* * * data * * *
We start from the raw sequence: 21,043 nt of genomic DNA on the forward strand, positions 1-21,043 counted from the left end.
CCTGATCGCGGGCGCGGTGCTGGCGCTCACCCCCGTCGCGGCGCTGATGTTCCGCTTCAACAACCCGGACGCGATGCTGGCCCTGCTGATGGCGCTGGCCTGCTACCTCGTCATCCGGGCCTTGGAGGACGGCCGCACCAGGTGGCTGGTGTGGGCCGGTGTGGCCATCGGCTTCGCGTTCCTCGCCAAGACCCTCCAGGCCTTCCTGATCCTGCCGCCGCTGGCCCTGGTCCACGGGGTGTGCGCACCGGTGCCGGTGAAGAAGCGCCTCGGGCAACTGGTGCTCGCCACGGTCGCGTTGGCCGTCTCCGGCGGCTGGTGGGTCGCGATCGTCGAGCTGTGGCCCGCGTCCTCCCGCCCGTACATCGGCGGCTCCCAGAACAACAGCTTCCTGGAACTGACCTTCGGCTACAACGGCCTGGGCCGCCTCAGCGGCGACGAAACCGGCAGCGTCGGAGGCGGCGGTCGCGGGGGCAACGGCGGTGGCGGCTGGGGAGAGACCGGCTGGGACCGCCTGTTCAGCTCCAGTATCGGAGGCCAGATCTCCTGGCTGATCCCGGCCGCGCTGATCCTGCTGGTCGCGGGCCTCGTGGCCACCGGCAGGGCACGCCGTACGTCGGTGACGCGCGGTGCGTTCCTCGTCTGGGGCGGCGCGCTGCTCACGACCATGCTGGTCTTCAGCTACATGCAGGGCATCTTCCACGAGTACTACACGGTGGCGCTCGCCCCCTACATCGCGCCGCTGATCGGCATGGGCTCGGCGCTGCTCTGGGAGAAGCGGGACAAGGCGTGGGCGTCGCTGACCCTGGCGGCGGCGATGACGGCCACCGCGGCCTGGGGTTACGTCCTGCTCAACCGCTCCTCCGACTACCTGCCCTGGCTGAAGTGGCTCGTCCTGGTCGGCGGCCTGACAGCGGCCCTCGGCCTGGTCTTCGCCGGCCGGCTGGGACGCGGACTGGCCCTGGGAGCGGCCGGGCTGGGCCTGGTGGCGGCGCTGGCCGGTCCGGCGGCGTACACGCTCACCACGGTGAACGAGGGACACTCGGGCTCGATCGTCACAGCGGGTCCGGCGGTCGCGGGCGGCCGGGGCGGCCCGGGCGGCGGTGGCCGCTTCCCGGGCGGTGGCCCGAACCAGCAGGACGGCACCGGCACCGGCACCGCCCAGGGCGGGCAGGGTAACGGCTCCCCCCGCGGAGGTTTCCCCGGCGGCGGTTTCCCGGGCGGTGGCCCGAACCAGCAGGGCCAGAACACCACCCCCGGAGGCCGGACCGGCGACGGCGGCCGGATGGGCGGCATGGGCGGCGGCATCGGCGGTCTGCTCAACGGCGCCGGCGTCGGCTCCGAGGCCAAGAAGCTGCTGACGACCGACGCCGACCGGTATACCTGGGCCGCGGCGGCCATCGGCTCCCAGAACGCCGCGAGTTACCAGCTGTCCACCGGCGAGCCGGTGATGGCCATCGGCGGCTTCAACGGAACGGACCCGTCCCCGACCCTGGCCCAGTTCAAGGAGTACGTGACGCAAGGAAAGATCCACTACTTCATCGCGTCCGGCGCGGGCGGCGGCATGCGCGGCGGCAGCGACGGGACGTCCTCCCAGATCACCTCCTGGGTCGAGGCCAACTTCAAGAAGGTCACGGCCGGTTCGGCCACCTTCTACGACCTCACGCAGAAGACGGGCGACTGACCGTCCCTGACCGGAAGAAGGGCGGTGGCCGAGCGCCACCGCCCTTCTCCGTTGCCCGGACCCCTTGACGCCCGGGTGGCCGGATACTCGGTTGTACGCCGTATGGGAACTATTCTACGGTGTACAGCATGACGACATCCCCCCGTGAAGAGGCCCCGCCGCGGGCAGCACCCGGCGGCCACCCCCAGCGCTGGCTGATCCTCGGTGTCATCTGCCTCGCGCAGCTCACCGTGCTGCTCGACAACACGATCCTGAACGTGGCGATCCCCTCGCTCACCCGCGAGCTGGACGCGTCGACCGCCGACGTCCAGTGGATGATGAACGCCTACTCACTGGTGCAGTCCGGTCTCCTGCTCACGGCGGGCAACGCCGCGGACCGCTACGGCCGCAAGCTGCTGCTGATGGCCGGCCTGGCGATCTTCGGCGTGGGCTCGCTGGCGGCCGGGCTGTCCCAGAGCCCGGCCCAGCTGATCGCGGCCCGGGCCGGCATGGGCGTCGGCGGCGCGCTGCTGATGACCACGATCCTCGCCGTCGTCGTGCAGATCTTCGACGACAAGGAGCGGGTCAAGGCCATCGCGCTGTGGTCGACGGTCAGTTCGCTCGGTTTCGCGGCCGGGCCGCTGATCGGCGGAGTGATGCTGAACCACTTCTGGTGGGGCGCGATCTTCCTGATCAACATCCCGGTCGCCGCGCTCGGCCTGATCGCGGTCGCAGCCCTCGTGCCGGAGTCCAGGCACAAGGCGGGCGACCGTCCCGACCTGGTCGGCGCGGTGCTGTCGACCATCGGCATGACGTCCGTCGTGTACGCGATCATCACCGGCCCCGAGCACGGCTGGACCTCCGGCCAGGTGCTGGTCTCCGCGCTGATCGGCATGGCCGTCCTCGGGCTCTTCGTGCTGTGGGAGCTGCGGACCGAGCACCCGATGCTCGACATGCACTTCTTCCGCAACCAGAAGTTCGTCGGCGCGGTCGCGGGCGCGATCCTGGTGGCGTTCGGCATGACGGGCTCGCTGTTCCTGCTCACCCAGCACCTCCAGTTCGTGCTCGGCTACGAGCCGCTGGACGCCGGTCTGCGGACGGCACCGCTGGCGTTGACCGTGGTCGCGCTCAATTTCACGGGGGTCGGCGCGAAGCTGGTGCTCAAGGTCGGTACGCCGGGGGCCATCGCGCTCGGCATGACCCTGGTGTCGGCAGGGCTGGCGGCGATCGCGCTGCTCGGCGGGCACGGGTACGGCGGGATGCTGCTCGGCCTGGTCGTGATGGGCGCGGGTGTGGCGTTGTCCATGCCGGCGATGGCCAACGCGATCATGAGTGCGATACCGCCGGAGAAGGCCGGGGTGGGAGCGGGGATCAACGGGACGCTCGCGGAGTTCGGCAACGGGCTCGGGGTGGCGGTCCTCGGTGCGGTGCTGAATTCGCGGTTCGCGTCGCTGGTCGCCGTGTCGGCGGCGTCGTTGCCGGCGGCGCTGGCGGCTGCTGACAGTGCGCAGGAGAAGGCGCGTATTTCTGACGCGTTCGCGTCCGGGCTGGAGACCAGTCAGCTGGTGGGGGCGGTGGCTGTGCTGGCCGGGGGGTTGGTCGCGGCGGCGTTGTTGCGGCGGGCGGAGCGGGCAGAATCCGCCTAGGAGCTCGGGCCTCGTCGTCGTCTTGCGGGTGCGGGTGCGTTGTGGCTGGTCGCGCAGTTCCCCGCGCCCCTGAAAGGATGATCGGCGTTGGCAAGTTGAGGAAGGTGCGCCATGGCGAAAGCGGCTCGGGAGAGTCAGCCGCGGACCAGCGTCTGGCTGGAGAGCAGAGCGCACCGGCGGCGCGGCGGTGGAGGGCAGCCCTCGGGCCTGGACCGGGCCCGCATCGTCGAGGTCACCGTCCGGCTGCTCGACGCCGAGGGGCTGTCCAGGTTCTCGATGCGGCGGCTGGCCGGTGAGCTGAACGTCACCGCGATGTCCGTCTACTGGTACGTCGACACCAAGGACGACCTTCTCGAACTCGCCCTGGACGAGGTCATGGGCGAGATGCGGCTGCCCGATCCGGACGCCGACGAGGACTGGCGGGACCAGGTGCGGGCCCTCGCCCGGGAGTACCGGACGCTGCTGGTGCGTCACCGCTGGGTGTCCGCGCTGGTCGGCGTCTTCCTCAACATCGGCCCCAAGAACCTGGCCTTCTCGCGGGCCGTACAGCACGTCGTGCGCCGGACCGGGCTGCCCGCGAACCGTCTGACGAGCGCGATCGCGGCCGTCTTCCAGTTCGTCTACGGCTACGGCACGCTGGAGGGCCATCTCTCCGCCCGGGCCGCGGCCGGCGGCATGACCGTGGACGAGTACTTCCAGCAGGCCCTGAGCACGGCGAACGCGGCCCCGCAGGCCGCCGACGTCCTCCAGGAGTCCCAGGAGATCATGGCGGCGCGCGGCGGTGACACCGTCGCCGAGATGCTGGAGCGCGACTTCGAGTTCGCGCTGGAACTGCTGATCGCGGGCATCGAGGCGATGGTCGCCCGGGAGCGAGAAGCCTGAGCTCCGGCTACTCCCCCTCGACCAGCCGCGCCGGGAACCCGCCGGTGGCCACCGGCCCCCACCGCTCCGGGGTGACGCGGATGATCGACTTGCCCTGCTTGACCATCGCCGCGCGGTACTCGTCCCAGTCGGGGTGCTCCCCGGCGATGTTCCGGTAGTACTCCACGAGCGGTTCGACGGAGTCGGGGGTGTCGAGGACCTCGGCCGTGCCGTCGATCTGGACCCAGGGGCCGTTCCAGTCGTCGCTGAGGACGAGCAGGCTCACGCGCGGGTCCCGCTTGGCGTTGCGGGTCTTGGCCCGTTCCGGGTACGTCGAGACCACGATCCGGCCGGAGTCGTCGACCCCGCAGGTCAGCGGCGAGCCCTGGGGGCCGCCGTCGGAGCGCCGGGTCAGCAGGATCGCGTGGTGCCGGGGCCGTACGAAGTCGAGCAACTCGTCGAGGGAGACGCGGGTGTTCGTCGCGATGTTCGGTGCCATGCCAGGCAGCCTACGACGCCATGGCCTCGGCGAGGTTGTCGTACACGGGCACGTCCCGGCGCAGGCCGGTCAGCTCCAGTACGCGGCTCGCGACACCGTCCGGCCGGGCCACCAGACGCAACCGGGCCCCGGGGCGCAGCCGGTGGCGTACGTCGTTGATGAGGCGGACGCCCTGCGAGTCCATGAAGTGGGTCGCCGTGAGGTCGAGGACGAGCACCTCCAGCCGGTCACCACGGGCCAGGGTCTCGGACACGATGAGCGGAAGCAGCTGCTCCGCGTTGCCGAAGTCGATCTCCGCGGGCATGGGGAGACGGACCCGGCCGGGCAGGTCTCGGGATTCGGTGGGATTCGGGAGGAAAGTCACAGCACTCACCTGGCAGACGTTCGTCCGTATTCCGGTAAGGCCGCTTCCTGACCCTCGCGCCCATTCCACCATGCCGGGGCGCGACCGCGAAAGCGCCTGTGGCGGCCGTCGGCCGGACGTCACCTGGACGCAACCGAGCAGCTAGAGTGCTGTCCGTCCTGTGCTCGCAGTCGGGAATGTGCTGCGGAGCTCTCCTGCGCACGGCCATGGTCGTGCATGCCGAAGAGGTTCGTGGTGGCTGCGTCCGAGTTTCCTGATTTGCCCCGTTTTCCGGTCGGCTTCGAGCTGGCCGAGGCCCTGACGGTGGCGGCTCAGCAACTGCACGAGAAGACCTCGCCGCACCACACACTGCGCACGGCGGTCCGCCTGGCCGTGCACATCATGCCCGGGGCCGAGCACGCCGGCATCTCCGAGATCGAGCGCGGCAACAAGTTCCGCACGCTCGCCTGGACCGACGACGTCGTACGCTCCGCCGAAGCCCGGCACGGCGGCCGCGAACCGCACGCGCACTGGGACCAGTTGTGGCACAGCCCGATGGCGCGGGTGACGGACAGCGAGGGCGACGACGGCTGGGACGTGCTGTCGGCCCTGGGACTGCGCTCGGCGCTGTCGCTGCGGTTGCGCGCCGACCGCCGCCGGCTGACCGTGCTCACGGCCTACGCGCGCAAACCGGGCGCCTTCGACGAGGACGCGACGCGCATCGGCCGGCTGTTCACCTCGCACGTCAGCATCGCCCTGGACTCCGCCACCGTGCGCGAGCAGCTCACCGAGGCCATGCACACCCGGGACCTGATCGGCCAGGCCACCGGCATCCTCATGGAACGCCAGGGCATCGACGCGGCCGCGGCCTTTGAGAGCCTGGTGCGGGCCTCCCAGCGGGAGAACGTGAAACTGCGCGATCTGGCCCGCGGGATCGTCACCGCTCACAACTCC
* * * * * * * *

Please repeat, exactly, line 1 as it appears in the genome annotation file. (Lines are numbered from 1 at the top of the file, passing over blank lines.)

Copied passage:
We start from the raw sequence: 21,043 nt of genomic DNA on the forward strand, positions 1-21,043 counted from the left end.